Iatrogenic hypoglycemia changes cardiac repolarization and induces arrhythmias in people with type 1 and type 2 diabetes (10–15). Recently, animal studies have highlighted examination of cardiac events during very severe hypoglycemia (10–15 mg/dL). Supporting the available clinical data, these animal studies demonstrated that if hypoglycemia is severe enough, cardiac arrhythmias (induced by the counterregulatory sympathoadrenal response) can be lethal (16). Unfortunately, there are few data examining hypoglycemia-induced arrhythmias among patients in the outpatient setting, making these findings difficult to translate to real-world situations.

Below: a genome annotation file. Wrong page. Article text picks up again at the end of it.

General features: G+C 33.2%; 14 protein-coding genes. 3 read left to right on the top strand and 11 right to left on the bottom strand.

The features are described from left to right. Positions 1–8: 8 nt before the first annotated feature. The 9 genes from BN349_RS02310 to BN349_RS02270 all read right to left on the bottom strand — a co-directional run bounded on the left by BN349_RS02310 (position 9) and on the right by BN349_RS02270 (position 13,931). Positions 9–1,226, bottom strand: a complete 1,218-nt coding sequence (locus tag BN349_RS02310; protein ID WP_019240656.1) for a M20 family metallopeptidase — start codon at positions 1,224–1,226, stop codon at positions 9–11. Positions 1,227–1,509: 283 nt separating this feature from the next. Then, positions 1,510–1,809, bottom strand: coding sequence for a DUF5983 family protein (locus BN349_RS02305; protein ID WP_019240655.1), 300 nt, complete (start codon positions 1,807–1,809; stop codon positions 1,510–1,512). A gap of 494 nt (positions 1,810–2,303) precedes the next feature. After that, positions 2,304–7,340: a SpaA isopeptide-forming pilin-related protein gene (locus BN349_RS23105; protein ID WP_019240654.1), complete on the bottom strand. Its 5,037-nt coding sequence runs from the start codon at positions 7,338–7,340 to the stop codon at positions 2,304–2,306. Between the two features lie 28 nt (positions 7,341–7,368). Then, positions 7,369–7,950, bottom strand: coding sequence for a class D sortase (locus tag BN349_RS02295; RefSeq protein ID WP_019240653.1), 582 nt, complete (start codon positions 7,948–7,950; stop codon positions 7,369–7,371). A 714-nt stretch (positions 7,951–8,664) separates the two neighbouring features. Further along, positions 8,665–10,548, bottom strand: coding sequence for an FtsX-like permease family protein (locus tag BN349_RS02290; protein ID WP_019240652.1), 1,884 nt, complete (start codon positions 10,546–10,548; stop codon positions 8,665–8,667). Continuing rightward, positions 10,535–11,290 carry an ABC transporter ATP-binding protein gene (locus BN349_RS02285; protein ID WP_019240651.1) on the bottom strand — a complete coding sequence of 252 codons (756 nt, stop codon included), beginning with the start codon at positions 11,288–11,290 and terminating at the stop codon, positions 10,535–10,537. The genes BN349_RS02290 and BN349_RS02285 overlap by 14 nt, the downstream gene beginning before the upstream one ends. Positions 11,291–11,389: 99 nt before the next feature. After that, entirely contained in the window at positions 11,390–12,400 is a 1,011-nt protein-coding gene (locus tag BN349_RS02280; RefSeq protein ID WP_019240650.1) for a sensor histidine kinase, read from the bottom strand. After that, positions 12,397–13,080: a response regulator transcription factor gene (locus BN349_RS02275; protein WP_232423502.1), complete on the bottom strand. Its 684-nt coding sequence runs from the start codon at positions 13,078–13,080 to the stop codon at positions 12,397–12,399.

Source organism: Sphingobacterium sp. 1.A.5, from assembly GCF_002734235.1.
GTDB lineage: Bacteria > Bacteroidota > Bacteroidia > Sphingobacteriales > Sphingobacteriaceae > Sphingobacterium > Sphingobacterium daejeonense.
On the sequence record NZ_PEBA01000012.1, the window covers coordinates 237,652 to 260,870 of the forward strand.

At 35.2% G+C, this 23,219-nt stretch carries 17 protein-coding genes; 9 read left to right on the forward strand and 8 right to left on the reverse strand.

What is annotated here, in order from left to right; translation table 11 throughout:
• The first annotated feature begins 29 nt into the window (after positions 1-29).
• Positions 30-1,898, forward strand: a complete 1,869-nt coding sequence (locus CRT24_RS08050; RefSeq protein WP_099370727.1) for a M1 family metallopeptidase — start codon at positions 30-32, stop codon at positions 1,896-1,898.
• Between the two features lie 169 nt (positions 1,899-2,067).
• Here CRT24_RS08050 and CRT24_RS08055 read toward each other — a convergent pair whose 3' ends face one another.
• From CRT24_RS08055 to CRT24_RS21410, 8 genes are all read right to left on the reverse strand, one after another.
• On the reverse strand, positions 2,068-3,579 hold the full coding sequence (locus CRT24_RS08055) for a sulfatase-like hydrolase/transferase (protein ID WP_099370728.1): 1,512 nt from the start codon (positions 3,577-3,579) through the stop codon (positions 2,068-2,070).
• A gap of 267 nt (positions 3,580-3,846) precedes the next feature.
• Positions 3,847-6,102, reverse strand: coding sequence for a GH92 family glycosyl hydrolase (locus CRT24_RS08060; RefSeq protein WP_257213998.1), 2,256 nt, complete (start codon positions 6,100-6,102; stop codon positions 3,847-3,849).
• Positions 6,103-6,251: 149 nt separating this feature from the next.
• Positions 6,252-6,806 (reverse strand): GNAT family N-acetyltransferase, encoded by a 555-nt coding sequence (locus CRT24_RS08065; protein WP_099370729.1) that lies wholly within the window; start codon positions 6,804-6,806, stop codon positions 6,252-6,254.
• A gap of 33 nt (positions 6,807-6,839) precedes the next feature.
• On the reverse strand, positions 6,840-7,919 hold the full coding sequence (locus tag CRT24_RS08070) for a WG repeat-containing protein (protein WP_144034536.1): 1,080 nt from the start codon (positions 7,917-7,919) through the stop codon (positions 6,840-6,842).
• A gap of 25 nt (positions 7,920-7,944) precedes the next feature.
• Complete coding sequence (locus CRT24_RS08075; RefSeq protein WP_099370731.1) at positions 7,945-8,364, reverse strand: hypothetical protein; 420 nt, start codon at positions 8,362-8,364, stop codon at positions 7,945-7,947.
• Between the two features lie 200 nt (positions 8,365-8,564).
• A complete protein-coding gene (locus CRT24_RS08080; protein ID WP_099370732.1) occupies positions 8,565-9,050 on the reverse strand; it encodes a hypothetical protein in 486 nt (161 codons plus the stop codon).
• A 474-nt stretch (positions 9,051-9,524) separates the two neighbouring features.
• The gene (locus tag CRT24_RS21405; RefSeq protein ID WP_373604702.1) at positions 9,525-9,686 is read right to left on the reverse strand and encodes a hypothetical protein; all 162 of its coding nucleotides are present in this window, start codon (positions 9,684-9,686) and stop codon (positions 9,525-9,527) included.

In this issue, Chow et al. (17) address the question of hypoglycemia-induced arrhythmias in an observational study of patients with type 2 diabetes by simultaneously equipping subjects with outpatient Holter monitors and continuous interstitial glucose monitors (CGM). All patients had insulin-treated type 2 diabetes and a history of either cardiovascular disease or two cardiovascular risk factors. The CGM recordings showed that hypoglycemia (≤63 mg/dL) was common, occurring 6% of the time. The authors also observed that hypoglycemia was associated with possible ischemic changes (T-wave flattening), repolarization defects (increased QT intervals corrected for heart rate), and various cardiac arrhythmias, suggesting that these events could be interconnected. Like another CGM study (18), the vast majority of hypoglycemic episodes were asymptomatic and occurred at night. The authors’ most striking data were the eightfold increase in bradycardia and fourfold increase in atrial ectopy during nocturnal hypoglycemia when compared with daytime hypoglycemia. Mechanistically, sleep has been shown to blunt the sympathoadrenal response to hypoglycemia (19), likely contributing to the longer duration and greater severity of nocturnal hypoglycemia. The authors propose that during the night and following a blunted sympathetic response to hypoglycemia, there may have been a disproportionate parasympathetic phase leading to bradyarrhythmias and ectopic pacemakers (Fig. 1). Unfortunately, without other biochemical or physiologic markers of sympathetic or parasympathetic activation or potassium levels the authors acknowledge difficultly in establishing causality for these arrhythmias. Clearly, there is a need for further research into the mechanisms mediating cardiac arrhythmias during spontaneous hypoglycemia.